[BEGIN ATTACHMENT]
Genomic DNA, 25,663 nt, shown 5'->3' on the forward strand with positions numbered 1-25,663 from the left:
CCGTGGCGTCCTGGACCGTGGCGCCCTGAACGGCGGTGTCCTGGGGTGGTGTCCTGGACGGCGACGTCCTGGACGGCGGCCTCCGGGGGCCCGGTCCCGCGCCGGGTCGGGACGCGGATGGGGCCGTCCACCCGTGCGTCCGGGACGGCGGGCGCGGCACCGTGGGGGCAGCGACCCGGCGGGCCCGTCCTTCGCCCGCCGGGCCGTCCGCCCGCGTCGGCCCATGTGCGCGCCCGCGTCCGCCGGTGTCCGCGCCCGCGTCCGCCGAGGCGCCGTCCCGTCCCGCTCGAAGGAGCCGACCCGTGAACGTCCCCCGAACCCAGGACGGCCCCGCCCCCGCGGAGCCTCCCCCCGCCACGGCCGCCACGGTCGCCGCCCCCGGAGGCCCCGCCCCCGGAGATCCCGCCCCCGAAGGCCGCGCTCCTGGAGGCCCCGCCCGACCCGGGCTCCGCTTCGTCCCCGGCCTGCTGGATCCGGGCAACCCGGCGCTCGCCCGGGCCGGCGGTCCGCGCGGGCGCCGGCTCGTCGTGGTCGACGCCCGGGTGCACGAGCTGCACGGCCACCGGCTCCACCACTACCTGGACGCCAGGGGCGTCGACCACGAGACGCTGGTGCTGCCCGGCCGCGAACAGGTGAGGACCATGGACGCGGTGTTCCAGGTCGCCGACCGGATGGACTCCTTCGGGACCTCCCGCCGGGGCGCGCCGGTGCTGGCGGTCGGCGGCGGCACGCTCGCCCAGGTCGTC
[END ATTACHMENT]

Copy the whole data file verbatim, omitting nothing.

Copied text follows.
Genomic DNA, 25,663 nt, shown 5'->3' on the forward strand with positions numbered 1-25,663 from the left:
CCGTGGCGTCCTGGACCGTGGCGCCCTGAACGGCGGTGTCCTGGGGTGGTGTCCTGGACGGCGACGTCCTGGACGGCGGCCTCCGGGGGCCCGGTCCCGCGCCGGGTCGGGACGCGGATGGGGCCGTCCACCCGTGCGTCCGGGACGGCGGGCGCGGCACCGTGGGGGCAGCGACCCGGCGGGCCCGTCCTTCGCCCGCCGGGCCGTCCGCCCGCGTCGGCCCATGTGCGCGCCCGCGTCCGCCGGTGTCCGCGCCCGCGTCCGCCGAGGCGCCGTCCCGTCCCGCTCGAAGGAGCCGACCCGTGAACGTCCCCCGAACCCAGGACGGCCCCGCCCCCGCGGAGCCTCCCCCCGCCACGGCCGCCACGGTCGCCGCCCCCGGAGGCCCCGCCCCCGGAGATCCCGCCCCCGAAGGCCGCGCTCCTGGAGGCCCCGCCCGACCCGGGCTCCGCTTCGTCCCCGGCCTGCTGGATCCGGGCAACCCGGCGCTCGCCCGGGCCGGCGGTCCGCGCGGGCGCCGGCTCGTCGTGGTCGACGCCCGGGTGCACGAGCTGCACGGCCACCGGCTCCACCACTACCTGGACGCCAGGGGCGTCGACCACGAGACGCTGGTGCTGCCCGGCCGCGAACAGGTGAGGACCATGGACGCGGTGTTCCAGGTCGCCGACCGGATGGACTCCTTCGGGACCTCCCGCCGGGGCGCGCCGGTGCTGGCGGTCGGCGGCGGCACGCTCGCCCAGGTCGTC